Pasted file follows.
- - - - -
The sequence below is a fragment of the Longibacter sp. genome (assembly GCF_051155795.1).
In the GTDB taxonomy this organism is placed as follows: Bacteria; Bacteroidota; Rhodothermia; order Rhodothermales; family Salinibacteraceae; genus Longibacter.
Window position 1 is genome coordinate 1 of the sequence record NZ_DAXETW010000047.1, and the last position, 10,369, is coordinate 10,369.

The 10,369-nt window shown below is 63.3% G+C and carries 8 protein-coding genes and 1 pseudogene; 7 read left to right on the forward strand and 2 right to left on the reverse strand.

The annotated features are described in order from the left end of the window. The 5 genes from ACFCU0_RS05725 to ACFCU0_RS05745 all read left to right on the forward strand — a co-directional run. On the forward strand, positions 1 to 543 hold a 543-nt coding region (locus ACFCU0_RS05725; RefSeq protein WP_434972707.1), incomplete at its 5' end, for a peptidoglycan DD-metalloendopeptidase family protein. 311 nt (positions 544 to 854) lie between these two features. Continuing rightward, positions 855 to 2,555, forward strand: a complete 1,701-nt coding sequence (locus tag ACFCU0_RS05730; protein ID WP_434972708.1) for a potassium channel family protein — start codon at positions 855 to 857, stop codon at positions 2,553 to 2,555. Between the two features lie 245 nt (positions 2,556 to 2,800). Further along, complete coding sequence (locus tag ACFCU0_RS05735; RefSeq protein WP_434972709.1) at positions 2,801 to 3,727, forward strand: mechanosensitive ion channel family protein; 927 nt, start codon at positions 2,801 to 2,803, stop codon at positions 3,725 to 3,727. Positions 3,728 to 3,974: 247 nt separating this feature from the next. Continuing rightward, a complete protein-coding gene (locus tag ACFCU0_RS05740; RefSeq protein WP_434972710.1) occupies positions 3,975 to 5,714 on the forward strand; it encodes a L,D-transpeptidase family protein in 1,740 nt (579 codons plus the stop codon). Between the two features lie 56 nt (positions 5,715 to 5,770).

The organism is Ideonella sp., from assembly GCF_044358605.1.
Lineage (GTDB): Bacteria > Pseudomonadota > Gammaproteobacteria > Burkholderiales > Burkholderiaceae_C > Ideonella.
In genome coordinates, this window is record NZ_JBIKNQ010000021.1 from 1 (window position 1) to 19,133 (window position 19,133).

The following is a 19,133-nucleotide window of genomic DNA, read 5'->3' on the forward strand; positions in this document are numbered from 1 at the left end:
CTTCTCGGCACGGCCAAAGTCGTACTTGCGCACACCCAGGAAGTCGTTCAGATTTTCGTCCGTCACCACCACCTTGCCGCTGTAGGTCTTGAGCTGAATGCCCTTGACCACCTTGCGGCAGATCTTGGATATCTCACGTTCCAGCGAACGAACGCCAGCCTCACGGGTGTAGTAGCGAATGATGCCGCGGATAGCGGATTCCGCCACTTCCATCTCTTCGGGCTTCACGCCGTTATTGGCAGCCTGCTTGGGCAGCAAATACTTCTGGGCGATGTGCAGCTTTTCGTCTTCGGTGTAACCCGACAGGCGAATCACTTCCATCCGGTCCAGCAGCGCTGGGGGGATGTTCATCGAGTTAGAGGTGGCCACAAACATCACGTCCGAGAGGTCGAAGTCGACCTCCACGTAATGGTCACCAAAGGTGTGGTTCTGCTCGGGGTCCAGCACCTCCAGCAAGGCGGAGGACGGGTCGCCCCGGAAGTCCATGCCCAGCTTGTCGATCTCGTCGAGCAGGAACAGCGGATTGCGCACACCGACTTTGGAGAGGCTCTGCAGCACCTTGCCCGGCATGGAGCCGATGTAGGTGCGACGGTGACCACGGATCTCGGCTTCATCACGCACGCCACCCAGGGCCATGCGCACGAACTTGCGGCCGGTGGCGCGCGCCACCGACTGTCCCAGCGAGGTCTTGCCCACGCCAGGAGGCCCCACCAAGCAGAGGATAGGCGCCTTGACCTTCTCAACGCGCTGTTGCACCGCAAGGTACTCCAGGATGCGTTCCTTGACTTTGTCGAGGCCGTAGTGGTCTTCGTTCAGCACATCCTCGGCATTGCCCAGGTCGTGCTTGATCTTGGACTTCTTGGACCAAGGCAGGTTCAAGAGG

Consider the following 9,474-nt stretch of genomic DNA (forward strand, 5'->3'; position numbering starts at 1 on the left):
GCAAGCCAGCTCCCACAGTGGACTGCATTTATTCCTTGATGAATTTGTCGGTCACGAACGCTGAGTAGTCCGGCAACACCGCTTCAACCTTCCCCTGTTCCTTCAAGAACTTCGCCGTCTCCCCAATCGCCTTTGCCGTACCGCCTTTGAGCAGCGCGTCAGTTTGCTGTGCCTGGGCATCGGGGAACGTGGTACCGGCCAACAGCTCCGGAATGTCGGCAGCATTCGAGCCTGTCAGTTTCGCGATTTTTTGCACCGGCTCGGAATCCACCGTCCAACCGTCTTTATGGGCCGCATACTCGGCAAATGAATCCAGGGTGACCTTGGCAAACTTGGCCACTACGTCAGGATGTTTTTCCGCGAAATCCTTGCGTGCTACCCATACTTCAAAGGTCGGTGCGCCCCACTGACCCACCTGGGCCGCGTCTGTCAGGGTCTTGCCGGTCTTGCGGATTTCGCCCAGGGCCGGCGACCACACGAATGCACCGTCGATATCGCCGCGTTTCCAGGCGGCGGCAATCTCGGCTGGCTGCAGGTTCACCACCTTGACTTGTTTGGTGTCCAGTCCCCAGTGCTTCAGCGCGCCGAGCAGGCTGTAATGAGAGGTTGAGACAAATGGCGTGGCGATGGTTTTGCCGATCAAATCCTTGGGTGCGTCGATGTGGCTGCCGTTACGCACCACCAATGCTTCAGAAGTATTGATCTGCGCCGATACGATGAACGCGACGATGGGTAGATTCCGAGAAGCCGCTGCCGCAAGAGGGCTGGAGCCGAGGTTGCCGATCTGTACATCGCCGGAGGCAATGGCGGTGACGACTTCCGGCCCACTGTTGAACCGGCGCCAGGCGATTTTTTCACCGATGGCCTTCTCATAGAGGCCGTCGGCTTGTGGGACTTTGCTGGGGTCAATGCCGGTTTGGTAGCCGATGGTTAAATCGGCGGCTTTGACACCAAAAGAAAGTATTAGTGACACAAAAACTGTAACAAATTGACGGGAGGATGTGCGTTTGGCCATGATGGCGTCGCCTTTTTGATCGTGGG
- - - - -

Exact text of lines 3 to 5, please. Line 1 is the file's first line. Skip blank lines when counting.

Window position 1 is genome coordinate 1 of the sequence record NZ_DAXETW010000047.1, and the last position, 10,369, is coordinate 10,369.

The 10,369-nt window shown below is 63.3% G+C and carries 8 protein-coding genes and 1 pseudogene; 7 read left to right on the forward strand and 2 right to left on the reverse strand.

The annotated features are described in order from the left end of the window. The 5 genes from ACFCU0_RS05725 to ACFCU0_RS05745 all read left to right on the forward strand — a co-directional run. On the forward strand, positions 1 to 543 hold a 543-nt coding region (locus ACFCU0_RS05725; RefSeq protein WP_434972707.1), incomplete at its 5' end, for a peptidoglycan DD-metalloendopeptidase family protein. 311 nt (positions 544 to 854) lie between these two features. Continuing rightward, positions 855 to 2,555, forward strand: a complete 1,701-nt coding sequence (locus tag ACFCU0_RS05730; protein ID WP_434972708.1) for a potassium channel family protein — start codon at positions 855 to 857, stop codon at positions 2,553 to 2,555. Between the two features lie 245 nt (positions 2,556 to 2,800). Further along, complete coding sequence (locus tag ACFCU0_RS05735; RefSeq protein WP_434972709.1) at positions 2,801 to 3,727, forward strand: mechanosensitive ion channel family protein; 927 nt, start codon at positions 2,801 to 2,803, stop codon at positions 3,725 to 3,727. Positions 3,728 to 3,974: 247 nt separating this feature from the next. Continuing rightward, a complete protein-coding gene (locus tag ACFCU0_RS05740; RefSeq protein WP_434972710.1) occupies positions 3,975 to 5,714 on the forward strand; it encodes a L,D-transpeptidase family protein in 1,740 nt (579 codons plus the stop codon). Between the two features lie 56 nt (positions 5,715 to 5,770).